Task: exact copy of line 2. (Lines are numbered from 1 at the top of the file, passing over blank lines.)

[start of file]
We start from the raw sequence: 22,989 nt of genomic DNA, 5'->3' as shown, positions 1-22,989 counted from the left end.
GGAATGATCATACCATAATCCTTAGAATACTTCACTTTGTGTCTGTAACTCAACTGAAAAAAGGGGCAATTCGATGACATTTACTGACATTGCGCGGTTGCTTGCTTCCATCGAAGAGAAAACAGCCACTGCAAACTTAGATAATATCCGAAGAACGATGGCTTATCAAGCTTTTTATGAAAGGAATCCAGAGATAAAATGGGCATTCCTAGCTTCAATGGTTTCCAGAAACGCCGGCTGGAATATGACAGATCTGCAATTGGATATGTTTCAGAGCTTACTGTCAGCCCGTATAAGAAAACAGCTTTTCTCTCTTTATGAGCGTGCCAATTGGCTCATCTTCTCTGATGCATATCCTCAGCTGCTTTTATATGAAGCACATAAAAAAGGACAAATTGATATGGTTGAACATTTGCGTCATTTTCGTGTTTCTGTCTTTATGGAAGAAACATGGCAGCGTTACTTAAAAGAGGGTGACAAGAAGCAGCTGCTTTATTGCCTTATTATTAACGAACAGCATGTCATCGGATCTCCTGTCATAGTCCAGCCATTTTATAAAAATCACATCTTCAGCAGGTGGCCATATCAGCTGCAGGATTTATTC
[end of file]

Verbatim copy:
GGAATGATCATACCATAATCCTTAGAATACTTCACTTTGTGTCTGTAACTCAACTGAAAAAAGGGGCAATTCGATGACATTTACTGACATTGCGCGGTTGCTTGCTTCCATCGAAGAGAAAACAGCCACTGCAAACTTAGATAATATCCGAAGAACGATGGCTTATCAAGCTTTTTATGAAAGGAATCCAGAGATAAAATGGGCATTCCTAGCTTCAATGGTTTCCAGAAACGCCGGCTGGAATATGACAGATCTGCAATTGGATATGTTTCAGAGCTTACTGTCAGCCCGTATAAGAAAACAGCTTTTCTCTCTTTATGAGCGTGCCAATTGGCTCATCTTCTCTGATGCATATCCTCAGCTGCTTTTATATGAAGCACATAAAAAAGGACAAATTGATATGGTTGAACATTTGCGTCATTTTCGTGTTTCTGTCTTTATGGAAGAAACATGGCAGCGTTACTTAAAAGAGGGTGACAAGAAGCAGCTGCTTTATTGCCTTATTATTAACGAACAGCATGTCATCGGATCTCCTGTCATAGTCCAGCCATTTTATAAAAATCACATCTTCAGCAGGTGGCCATATCAGCTGCAGGATTTATTC